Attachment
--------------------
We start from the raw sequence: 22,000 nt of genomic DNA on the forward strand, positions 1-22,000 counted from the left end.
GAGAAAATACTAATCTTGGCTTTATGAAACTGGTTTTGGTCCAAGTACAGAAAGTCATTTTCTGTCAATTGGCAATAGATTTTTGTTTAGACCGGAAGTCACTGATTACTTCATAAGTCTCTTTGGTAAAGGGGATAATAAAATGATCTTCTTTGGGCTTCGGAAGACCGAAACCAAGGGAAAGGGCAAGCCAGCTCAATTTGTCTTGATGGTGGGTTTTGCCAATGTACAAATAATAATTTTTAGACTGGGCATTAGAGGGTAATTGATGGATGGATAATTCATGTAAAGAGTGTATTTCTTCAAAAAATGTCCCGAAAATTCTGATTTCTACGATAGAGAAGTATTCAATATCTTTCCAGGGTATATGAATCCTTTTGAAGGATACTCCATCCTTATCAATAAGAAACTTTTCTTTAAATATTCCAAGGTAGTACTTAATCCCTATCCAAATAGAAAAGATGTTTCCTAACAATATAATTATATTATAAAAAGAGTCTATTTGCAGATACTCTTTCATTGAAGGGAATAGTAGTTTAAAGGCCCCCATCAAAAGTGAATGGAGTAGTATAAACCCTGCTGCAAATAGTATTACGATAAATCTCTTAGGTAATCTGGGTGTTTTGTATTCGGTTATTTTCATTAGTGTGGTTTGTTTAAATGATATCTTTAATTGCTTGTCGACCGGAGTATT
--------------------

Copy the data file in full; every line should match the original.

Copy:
We start from the raw sequence: 22,000 nt of genomic DNA on the forward strand, positions 1-22,000 counted from the left end.
GAGAAAATACTAATCTTGGCTTTATGAAACTGGTTTTGGTCCAAGTACAGAAAGTCATTTTCTGTCAATTGGCAATAGATTTTTGTTTAGACCGGAAGTCACTGATTACTTCATAAGTCTCTTTGGTAAAGGGGATAATAAAATGATCTTCTTTGGGCTTCGGAAGACCGAAACCAAGGGAAAGGGCAAGCCAGCTCAATTTGTCTTGATGGTGGGTTTTGCCAATGTACAAATAATAATTTTTAGACTGGGCATTAGAGGGTAATTGATGGATGGATAATTCATGTAAAGAGTGTATTTCTTCAAAAAATGTCCCGAAAATTCTGATTTCTACGATAGAGAAGTATTCAATATCTTTCCAGGGTATATGAATCCTTTTGAAGGATACTCCATCCTTATCAATAAGAAACTTTTCTTTAAATATTCCAAGGTAGTACTTAATCCCTATCCAAATAGAAAAGATGTTTCCTAACAATATAATTATATTATAAAAAGAGTCTATTTGCAGATACTCTTTCATTGAAGGGAATAGTAGTTTAAAGGCCCCCATCAAAAGTGAATGGAGTAGTATAAACCCTGCTGCAAATAGTATTACGATAAATCTCTTAGGTAATCTGGGTGTTTTGTATTCGGTTATTTTCATTAGTGTGGTTTGTTTAAATGATATCTTTAATTGCTTGTCGACCGGAGTATT